“The irony is this. I read somewhere, that the top 5 percent of rich Nigerians, use about 60 to 70 percent of the petrol consumed in the country. They are the ones with three, four and five cars, who use generators all of the time, while the bottom 50 percent use less than 10 percent of petrol because many do not have cars of their own, using public transportation all the time. It’s only when they board public transportation that they use petrol.

“So. why should government subsidize me, while the ordinary masses out there that need help are not being helped? It does not make any political, economic, or social sense. If the whole world is doing something in a particular way, why are we different? That is the question we need to be asking ourselves.”

Afolabi Akanle, an Auditor with a large Auditing firm, explained that an employee earning the minimum monthly wage of N30,000 and living in the outer part of Lagos where accommodation is affordable would expectedly spend more than 50 percent of his earning on transport to work alone depending on where the work is located, mainly Ikeja, Lagos Island or Victoria Island.

“An average of N750 to N1000 spent per day in 20 working days a month will amount to N15,000-N20,000 monthly on transport. This will reduce the purchasing power of the citizens to access other social services and products and other opportunities.

“Hence, public transport remains relatively expensive for most of its population. It is estimated that about 65 percent of the city’s population are urban poor most of who rely on the public transport system for their daily commuting as 52 percent of households in Lagos own no cars, according to LAMATA.” He added.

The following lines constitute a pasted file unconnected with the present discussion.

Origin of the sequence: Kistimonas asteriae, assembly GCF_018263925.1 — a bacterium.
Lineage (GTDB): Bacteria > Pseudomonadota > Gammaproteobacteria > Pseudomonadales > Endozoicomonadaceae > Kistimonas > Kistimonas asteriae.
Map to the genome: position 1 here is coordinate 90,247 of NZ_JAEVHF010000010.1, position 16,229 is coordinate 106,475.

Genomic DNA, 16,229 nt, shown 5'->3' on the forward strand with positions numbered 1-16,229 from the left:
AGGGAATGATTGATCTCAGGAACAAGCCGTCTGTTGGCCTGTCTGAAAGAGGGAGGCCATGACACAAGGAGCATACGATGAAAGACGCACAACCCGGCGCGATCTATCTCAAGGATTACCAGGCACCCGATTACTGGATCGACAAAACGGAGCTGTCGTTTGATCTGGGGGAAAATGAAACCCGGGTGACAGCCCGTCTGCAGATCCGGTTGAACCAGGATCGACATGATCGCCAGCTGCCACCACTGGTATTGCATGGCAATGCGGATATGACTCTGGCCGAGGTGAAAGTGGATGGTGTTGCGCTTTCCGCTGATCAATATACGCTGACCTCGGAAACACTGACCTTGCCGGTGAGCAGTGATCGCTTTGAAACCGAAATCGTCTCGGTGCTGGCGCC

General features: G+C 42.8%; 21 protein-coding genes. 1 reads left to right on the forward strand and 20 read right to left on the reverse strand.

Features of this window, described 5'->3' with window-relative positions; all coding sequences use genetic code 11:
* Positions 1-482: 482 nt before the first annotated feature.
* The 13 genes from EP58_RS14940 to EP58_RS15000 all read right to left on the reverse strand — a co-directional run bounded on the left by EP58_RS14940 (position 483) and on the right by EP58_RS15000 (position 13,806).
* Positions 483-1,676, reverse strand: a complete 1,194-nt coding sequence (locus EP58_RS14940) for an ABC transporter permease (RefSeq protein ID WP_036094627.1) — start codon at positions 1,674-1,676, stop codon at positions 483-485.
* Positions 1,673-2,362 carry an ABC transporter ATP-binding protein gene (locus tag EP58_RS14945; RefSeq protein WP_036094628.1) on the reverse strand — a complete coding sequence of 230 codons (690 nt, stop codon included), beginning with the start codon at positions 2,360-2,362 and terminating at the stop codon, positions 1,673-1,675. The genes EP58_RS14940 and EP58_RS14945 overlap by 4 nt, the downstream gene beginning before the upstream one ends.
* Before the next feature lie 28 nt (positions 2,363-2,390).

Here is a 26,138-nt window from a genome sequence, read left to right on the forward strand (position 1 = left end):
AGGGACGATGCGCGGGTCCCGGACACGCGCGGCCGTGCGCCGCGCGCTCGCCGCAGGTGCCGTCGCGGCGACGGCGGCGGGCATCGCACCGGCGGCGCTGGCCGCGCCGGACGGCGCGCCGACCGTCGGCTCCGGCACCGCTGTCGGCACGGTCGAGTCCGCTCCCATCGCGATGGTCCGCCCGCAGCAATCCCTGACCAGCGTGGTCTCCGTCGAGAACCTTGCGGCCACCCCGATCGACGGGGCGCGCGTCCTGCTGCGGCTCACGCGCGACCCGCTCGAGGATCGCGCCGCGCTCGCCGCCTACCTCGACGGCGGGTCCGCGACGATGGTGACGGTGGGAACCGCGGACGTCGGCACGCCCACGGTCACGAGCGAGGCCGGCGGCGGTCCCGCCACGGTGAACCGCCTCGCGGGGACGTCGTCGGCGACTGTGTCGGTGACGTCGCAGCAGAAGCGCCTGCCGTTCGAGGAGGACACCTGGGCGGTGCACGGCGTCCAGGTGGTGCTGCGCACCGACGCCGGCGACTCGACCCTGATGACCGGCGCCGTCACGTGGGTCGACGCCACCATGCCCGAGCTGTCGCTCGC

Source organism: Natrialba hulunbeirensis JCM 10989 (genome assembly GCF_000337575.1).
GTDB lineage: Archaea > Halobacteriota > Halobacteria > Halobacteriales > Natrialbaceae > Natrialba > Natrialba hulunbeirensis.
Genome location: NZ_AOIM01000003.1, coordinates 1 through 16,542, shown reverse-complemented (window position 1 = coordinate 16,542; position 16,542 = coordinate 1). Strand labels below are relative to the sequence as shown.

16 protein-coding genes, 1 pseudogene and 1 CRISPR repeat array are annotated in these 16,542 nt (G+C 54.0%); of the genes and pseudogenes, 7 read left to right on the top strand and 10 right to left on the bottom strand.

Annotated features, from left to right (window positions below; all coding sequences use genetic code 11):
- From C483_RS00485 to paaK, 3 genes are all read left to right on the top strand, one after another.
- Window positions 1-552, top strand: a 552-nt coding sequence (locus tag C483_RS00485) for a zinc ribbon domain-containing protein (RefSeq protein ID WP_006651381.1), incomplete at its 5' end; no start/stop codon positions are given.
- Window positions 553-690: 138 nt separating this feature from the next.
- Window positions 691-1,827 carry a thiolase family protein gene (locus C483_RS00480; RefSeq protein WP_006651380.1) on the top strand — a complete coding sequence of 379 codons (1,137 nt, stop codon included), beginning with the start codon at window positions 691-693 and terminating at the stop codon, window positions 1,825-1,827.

“Even though it is difficult to determine if these subsidies have positively impacted the poor in different societies, demand-side subsidies have proven to perform better although they mostly do not improve income distribution.

“Besides encouraging a shift from supply-side subsidies to demand-side, the paper also advocated integrating transport social concerns into wider poverty alleviation efforts.”Orji pointed out.

Referring to Lagos State, Orji said, the Lagos Transport Policy suggests that the government’s subsidy is targeted only at the supply side as the emphasis is laid basically on encouraging and removing all barriers towards the private sector participation in the development, provision, maintenance, operation, and upgrading of transport infrastructure and services.

Orji elaborated further, “The Lagos policy seems to be based on the assumption that supporting and creating an enabling environment for the private sector to operate would bring about an efficient and affordable public transport in the state. This approach echoes through most of the government’s public transport initiatives which include the Bus Rapid Transport system and the First and Last Mile Transport Scheme.”

Experts say since mobility is an essential part of human life, especially in cities, the government has no option but to ensure that modern infrastructures are in place and subsequently must be accountable for the regulation of the industry.

Source: Daily Independent